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And this past weekend, Johnny and I ventured into District 1 to try and get some clothes made, but the place we wanted to go to was closed. Sad, we ended up going to Saigon Square, which sort of reminds me of one of the big stores in Dongdaemun (like Migliore or Hello apM). It’s a large shopping center with tons of vendors selling jewelry, accessories, clothes, bags, pretty much everything. We went wanting to get clothes, but I bought 2 pairs of sunglasses instead. Whoops! Sunglasses are always a necessity, so not all hope it lost. Still hoping we can get some clothes made soon, as I don’t really have anything super professional to wear once I do find a job.

Everything is still wonderful and hot here, although rainy season is right around the corner. Even though I haven’t found a job (yet), Ho Chi Minh City is just such an awesome place to be. I can’t even tell you the last time I’ve been stressed, angry, or upset. It’s just so gorgeous here, and everyone is so happy and calm. And it’s ridiculously affordable. I still can’t get over how inexpensive things are here. I can get my nails done every week, eat out, get smoothies everyday, get facials, go shopping…I love it! And this weekend, I think I’m going to buy an electric bicycle so I can get around the city on my own. Pray for me, ya’ll.

I have a big package from w2beauty coming any day now that I’m ridiculously excited about. Keep your eyes peeled for a huge haul post once I get it!

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Exploring Saigon – District 1

sunsetd1Living in an area that has literally everything you need has its perks. I don’t have to travel far to go to the gym, get groceries, see some awesome sights, get a massage or pedicure. But this also means that I’ve become quite comfortable in my little neighborhood and haven’t really ventured that much outside of Phu My Hung, which is tragic considering all the amazingness that Saigon has to offer.

The past 2 weekends have changed that though. Johnny and I planned date days to see outside of our little area and go explore more of Ho Chi Minh City. Somewhat like Paris, HoChi Minh City is split into different districts, with district 1 (D1), being the city center, where most of the tourist attractions, best bars, best coffee shops, and best shopping are. The first time I went to D1, I was completely overwhelmed. All of the stereotypes about Saigon were blatant… motorbikes coming at you from every direction, horns blaring, tons of pollution. I nearly had a panic attack trying to cross a busy intersection. I don’t think I was really in the mood the first time I went, and was a tad bit overwhelmed. We did manage to see a bit of the historical sites: the Notre Dame cathedral, the Saigon post office, the opera house, and the backpacker district. The second time we ventured out was a blast. I think because I’d already experienced what sort of chaos goes down in D1 that I was a little bit more prepared. We went shopping near Ben Thanh market, had drinks and watched the sunset at the BITEXCO building, ate banh mi on the side of the street, snapped photos of everything, and found a topshop where I bought some amazing leather sandals (thank god!).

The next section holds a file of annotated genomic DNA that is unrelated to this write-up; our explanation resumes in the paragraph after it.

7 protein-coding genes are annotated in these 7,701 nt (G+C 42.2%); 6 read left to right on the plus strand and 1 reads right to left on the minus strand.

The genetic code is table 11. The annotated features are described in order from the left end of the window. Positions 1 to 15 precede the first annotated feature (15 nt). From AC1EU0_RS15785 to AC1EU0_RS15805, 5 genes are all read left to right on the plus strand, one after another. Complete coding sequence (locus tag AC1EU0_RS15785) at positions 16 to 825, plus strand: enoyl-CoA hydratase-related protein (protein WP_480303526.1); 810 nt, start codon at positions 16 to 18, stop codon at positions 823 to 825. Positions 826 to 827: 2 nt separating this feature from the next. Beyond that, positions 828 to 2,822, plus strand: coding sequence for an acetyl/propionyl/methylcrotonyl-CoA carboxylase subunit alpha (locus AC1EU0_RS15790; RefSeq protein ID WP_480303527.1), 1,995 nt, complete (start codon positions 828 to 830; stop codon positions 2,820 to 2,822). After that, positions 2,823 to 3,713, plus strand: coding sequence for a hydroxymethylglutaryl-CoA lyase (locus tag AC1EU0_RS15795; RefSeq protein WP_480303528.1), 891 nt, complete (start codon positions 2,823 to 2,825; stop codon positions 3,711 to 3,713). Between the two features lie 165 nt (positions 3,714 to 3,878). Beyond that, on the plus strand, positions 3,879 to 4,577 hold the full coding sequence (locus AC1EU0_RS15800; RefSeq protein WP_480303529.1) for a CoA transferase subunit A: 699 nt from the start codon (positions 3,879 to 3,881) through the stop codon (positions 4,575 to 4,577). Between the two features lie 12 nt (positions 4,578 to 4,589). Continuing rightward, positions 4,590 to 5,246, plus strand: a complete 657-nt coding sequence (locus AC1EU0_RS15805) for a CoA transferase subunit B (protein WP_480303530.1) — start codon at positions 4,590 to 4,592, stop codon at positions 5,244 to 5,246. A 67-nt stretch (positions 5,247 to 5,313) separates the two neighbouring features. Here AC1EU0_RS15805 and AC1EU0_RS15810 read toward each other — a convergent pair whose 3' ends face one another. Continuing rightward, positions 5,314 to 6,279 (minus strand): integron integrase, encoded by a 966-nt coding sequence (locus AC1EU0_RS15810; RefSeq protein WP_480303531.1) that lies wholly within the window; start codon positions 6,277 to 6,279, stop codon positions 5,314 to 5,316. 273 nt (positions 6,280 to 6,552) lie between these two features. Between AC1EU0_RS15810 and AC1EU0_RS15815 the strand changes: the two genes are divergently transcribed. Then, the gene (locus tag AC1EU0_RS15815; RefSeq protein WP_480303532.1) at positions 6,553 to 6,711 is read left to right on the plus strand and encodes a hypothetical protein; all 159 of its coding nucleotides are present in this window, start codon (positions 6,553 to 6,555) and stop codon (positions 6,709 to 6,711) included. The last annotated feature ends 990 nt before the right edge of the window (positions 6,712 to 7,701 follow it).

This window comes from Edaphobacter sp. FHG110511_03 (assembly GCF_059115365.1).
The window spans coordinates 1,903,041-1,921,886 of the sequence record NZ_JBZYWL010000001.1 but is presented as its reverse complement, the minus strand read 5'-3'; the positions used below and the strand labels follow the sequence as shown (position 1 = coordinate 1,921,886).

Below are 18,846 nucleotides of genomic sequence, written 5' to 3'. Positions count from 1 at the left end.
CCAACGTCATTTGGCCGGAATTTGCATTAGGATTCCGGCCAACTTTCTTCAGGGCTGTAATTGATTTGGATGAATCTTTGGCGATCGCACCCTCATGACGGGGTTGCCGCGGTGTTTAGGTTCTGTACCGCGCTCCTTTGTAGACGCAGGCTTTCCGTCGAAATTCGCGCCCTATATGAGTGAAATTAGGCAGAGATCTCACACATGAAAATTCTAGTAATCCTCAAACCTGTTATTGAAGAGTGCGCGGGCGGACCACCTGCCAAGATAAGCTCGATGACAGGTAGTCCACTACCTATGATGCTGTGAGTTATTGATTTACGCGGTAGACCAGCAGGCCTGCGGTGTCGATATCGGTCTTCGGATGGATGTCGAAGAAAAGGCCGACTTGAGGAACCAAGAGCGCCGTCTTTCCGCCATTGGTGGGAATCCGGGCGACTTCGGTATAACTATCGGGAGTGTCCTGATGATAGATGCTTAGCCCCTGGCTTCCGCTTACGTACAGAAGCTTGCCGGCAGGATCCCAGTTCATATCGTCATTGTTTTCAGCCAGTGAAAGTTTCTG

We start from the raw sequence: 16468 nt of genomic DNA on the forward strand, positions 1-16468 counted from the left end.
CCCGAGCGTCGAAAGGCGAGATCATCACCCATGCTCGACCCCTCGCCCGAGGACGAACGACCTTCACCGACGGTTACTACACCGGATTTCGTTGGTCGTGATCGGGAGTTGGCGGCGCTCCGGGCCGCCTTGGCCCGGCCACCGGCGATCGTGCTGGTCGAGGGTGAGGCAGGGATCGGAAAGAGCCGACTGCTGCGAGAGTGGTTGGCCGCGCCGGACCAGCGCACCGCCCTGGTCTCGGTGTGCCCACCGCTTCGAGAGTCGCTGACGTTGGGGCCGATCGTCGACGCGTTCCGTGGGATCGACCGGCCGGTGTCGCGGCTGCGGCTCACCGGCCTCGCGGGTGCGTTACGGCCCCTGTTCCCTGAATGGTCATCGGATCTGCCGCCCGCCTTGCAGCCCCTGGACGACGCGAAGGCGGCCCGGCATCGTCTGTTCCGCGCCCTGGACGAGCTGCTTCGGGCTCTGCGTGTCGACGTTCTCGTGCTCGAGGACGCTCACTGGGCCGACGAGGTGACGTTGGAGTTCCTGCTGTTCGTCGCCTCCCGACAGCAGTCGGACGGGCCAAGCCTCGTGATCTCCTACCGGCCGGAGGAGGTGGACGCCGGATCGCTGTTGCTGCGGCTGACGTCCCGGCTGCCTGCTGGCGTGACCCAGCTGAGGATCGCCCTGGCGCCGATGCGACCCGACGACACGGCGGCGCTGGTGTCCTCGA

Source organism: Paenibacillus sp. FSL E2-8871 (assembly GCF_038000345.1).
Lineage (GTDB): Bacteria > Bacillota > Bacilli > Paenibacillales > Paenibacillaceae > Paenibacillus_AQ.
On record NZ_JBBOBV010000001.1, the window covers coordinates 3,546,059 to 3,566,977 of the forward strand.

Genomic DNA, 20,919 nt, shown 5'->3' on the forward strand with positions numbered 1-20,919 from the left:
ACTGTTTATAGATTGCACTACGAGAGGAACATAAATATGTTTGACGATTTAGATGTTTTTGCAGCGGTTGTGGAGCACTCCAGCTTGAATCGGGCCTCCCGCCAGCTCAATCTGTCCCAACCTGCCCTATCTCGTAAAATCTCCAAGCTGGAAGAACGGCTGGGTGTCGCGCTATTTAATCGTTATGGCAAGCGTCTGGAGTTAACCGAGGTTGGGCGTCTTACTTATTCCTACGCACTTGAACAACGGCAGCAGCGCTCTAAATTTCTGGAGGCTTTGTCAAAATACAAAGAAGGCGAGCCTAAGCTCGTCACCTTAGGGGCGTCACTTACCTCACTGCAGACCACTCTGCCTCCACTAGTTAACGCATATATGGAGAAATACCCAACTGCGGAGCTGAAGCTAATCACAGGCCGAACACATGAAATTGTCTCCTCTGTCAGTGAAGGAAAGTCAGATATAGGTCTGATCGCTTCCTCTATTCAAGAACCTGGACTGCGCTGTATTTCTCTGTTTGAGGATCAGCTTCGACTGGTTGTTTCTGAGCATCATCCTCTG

Saigon is just such a beautiful city. I love the architecture, the lush greenery, the friendly people, the food. I’m just so happy to be here. The job hunt will be starting soon though, so I gotta take advantage of all the free time I have, while I have it. Hope you enjoy the photos! And in the meantime, let me know if there’s anything you’d like to see on the blog – info about Saigon, new beauty reviews, more photos, more daily life stuff. I have a ton of reviews in the pipeline, but I also want to focus on the travel side of my blog too. Let me know in the comments any ideas or questions that you have!